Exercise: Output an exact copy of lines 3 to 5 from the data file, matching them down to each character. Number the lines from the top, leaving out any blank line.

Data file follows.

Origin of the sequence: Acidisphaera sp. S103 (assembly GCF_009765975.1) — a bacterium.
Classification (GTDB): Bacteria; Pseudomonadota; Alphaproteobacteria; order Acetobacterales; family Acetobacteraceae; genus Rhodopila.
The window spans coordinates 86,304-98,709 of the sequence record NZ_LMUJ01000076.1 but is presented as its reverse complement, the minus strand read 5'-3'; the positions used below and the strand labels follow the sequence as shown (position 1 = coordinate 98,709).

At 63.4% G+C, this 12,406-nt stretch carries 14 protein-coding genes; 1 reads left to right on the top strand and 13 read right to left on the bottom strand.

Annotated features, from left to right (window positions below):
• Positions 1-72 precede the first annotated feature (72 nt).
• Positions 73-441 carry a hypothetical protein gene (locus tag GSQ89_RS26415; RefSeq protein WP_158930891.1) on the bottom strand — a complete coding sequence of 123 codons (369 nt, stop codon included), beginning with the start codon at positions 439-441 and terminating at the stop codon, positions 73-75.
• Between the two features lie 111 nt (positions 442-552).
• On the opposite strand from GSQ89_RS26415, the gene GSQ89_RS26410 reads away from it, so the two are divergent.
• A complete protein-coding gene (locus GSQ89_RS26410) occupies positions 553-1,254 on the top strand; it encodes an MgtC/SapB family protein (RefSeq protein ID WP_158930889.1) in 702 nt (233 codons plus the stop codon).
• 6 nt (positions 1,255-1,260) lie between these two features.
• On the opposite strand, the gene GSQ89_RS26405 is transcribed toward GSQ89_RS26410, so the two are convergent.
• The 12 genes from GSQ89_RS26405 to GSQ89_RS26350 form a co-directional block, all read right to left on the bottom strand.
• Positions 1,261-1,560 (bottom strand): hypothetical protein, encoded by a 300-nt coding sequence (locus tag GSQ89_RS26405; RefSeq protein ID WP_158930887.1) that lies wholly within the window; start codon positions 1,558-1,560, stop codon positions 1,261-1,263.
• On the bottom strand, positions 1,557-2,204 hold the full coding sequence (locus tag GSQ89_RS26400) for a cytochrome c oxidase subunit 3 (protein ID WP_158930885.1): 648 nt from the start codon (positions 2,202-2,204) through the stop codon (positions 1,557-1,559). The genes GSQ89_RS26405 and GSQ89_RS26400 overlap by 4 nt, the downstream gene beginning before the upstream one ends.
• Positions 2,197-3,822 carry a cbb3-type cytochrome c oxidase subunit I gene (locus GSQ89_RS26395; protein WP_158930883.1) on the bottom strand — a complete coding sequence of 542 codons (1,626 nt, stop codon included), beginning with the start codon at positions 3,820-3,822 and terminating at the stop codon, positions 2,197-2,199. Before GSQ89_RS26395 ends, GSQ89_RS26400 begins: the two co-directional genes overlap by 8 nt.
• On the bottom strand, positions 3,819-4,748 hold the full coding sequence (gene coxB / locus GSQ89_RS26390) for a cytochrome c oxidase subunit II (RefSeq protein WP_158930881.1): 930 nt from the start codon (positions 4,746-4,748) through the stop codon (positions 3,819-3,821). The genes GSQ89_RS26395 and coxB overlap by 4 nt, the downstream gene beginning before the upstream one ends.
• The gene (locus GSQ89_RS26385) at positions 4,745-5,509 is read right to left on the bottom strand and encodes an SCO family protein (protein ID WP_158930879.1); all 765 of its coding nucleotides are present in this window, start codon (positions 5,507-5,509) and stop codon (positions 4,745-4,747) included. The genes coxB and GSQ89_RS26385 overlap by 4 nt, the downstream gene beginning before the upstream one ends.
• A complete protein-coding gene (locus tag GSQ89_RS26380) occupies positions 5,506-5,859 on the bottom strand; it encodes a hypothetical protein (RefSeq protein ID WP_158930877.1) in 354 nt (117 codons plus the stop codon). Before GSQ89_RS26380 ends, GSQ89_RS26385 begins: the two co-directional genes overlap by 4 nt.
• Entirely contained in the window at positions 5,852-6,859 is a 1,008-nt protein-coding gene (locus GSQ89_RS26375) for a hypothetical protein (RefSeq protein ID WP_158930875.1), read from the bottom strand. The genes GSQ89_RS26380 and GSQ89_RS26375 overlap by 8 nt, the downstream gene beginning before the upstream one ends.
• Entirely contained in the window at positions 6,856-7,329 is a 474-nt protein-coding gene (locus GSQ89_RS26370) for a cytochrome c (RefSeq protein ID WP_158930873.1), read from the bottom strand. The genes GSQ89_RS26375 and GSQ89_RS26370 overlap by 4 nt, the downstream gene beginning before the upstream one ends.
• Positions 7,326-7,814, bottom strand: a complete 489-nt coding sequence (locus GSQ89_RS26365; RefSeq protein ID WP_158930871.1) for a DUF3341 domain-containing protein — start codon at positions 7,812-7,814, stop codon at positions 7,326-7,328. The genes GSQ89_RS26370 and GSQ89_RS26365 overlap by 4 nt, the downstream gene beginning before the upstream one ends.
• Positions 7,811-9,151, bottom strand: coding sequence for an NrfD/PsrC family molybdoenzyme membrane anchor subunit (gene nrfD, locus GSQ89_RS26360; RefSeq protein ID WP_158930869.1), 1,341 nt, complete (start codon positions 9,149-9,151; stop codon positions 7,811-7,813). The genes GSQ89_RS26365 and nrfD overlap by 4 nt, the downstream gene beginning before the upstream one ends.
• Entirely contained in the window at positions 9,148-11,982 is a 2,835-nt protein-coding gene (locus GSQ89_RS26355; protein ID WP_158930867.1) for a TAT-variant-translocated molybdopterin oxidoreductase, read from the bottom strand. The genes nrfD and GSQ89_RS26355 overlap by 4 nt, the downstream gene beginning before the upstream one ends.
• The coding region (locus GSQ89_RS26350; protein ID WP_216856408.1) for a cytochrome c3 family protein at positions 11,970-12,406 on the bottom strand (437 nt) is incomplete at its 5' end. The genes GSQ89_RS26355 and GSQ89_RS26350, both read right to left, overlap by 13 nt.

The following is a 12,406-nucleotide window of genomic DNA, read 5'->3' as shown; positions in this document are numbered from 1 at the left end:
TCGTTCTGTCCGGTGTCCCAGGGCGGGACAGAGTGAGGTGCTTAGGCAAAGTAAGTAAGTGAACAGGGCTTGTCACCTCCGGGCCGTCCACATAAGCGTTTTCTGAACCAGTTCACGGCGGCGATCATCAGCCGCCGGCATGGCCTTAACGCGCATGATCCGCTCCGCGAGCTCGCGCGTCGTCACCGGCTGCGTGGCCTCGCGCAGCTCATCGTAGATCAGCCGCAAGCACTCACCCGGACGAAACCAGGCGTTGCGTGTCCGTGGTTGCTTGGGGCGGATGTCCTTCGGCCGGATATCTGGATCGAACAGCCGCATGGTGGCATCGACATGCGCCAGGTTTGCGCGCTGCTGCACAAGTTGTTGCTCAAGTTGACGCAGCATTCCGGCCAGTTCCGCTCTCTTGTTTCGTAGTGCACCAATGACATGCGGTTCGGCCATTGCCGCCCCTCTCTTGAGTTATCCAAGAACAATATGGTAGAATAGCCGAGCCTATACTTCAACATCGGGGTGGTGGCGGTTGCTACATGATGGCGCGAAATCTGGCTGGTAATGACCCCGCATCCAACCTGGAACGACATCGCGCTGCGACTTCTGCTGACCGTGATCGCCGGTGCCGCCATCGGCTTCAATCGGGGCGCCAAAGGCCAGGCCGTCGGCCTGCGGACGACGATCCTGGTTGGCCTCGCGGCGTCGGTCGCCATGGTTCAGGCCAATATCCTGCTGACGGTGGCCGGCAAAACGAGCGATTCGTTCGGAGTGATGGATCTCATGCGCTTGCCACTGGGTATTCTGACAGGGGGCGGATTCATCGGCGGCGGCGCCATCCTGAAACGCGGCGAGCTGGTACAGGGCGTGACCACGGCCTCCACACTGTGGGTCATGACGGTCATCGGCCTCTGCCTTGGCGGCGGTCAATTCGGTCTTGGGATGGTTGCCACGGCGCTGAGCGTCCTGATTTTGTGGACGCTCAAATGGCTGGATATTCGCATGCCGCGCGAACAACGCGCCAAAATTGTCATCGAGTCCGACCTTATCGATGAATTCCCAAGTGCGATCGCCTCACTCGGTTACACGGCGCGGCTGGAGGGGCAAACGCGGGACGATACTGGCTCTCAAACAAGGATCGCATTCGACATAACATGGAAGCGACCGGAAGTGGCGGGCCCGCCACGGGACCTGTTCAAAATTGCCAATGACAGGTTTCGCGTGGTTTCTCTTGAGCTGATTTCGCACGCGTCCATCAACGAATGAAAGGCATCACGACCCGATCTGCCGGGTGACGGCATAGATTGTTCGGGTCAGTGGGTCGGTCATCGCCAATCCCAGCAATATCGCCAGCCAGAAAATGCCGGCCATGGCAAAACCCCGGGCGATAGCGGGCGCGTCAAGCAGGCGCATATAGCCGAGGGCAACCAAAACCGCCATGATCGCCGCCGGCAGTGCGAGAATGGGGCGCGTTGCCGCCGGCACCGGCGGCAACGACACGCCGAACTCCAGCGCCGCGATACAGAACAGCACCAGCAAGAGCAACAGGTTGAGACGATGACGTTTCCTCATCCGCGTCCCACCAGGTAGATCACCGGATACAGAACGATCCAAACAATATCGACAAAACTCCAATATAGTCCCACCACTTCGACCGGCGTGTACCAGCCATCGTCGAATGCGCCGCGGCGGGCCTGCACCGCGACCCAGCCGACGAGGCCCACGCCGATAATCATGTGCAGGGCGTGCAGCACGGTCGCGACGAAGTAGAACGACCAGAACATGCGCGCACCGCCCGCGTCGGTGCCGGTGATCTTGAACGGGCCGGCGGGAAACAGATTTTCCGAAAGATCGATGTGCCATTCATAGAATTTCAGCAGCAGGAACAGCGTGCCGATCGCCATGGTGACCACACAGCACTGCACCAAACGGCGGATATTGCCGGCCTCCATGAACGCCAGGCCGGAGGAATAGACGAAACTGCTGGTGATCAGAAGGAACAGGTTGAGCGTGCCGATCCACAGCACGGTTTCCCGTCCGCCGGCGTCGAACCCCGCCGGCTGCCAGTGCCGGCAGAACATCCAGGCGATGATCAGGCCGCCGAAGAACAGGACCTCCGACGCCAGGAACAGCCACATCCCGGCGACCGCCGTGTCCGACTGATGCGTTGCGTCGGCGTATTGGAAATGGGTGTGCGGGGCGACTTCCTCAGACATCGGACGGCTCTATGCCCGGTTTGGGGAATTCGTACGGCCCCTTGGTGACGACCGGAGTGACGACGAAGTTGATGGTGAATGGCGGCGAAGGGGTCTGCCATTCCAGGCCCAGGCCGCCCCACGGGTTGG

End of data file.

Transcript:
The window spans coordinates 86,304-98,709 of the sequence record NZ_LMUJ01000076.1 but is presented as its reverse complement, the minus strand read 5'-3'; the positions used below and the strand labels follow the sequence as shown (position 1 = coordinate 98,709).

At 63.4% G+C, this 12,406-nt stretch carries 14 protein-coding genes; 1 reads left to right on the top strand and 13 read right to left on the bottom strand.

Annotated features, from left to right (window positions below):